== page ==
By Milo Boublik
New York City, New York
Following the unwarranted murders of Breonna Taylor and George Floyd and many other Black Americans, the National Basketball Association (NBA) consistently displayed its support for social justice for Black people in America. During the NBA’s season this summer, the players and coaches kneeled during the national anthem before every game and wore shirts that read “Black Lives Matter.”
After a group of predominantly white Trump supporters stormed the Capitol, the NBA is continuing to fight for justice. This insurrection demonstrated the astonishing white privilege and prevalence of white supremacy that still exists in America today, and this display deeply affected the NBA community.
During the games that followed the insurrection, several teams such as the Warriors, Clippers, Heat and Celtics, kneeled during the national anthem. Some teams even performed demonstrations during the actual game to further emphasize their solidarity and support. During the game between the Milwaukee Bucks and the Detroit Pistons on the night of the riots, each team decided to take a twenty-four second violation on its first possessions of the game, with every single player kneeling on the court during these first forty-eight seconds. Other teams decided to perform alternate forms of displaying their grief and solidarity such as the Suns and Raptors, who held hands and stood in a circle at the center of the court before their game.
Many teams even discussed not playing in their games, as they did in the NBA’s bubble this summer. However, the players and coaches ultimately decided that playing and displaying their support in the fight for equality for Black Americans on national television would shed more light on these issues than if they decided to skip their games entirely.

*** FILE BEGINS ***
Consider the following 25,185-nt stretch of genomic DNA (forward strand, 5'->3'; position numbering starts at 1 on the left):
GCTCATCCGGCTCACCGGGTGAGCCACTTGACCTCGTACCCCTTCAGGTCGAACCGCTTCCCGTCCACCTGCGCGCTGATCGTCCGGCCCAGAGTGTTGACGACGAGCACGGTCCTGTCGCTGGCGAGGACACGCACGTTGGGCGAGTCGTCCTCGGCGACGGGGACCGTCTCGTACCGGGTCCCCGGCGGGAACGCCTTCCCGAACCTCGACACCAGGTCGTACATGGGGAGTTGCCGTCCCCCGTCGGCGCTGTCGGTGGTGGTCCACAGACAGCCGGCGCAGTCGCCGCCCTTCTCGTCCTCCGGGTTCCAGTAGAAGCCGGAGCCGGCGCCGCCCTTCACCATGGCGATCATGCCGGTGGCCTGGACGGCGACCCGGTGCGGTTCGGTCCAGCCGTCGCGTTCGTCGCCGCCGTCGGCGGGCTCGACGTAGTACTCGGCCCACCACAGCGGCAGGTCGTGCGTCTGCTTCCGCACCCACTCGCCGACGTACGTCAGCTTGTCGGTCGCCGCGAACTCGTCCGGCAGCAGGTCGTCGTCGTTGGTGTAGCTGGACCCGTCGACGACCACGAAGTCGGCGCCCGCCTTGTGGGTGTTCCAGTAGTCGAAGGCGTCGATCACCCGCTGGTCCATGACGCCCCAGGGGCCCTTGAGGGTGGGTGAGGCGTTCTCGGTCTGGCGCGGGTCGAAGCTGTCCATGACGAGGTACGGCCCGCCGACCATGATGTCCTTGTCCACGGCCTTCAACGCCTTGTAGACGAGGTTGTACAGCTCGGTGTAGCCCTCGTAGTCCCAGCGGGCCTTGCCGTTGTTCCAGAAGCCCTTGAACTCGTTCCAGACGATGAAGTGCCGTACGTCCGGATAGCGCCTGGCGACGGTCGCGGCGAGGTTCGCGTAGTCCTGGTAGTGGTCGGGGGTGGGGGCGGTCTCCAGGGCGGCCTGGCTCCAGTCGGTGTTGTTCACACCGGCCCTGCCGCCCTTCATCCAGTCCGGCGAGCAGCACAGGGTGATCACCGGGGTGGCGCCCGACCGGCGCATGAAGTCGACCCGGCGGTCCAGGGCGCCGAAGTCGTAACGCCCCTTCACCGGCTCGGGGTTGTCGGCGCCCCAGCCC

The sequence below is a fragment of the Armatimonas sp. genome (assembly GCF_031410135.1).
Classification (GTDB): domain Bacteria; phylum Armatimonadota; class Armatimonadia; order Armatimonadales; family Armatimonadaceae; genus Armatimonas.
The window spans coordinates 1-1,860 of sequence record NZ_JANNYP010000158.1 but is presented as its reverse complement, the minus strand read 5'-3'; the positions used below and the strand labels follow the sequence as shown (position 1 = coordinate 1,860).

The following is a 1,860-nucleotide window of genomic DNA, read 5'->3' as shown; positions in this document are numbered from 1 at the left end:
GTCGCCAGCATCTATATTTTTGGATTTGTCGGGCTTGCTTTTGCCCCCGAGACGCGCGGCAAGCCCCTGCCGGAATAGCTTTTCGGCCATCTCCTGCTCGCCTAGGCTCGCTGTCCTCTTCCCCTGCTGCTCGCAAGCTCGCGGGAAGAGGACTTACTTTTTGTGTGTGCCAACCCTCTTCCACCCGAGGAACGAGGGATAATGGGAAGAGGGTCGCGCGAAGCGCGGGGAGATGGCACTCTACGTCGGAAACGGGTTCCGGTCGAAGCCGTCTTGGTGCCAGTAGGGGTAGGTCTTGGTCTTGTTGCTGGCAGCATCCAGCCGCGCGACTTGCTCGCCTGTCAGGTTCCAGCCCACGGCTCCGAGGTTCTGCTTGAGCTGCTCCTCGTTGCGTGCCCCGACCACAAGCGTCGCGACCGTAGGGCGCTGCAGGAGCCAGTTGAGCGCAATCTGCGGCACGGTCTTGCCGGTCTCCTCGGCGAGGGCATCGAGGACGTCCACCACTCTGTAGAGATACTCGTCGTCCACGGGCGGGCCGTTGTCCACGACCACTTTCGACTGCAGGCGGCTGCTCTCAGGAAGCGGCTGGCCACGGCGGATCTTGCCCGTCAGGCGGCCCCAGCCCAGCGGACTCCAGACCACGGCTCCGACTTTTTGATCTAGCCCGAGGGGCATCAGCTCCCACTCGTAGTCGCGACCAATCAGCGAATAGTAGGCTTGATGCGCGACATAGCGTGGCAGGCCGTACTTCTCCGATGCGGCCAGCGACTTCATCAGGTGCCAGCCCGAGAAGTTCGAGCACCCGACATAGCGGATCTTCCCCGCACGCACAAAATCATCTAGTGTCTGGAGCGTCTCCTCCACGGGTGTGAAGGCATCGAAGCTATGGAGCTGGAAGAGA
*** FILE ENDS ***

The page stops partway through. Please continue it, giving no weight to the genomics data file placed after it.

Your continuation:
Several teams, coaches and players also voiced their sentiments over what had happened at the Capitol. Before their game, the Miami Heat and Boston Celtics issued a joint statement that said that the teams would be playing with a “heavy heart” and that “we must not forget the injustices in our society, and we will continue to use our voices and our platform to highlight these issues and do everything we can to work for a more equal and just America."
Former NBA player and current NBA coach of the Philadelphia 76ers Doc Rivers said, “You know I’ll say it because I don’t think a lot of people want to. Could you imagine today if those were all Black people storming the Capitol, and what would have happened? You know, so that to me is a picture that’s worth a 1,000 words to all of us to see. Probably something for us to reckon with again.” Rivers highlighted the racism in America by bringing up the fact that if those rioters were Black, they would likely be met with brutal police resistance that the white rioters did not encounter.
Players and coaches wanted to emphasize the obvious, stark differences in how police treat Black Americans and white Americans. Celtics small-forward Jaylen Brown addressed this idea that there seem to be two different Americas. He said, “In one America you get killed by sleeping in your car, selling cigarettes or playing in your backyard. In another America, you get to storm the Capitol. No tear gas, no massive arrests. None of that. It’s 2021. I don’t think anything has changed.”
The players and coaches in the NBA and the National Basketball Players Association (NBPA) now more than ever are trying to use their platforms to speak out on racial injustices in America, and no matter how many people say that they should “shut up and dribble,” they are not going to back down in the fight for equality.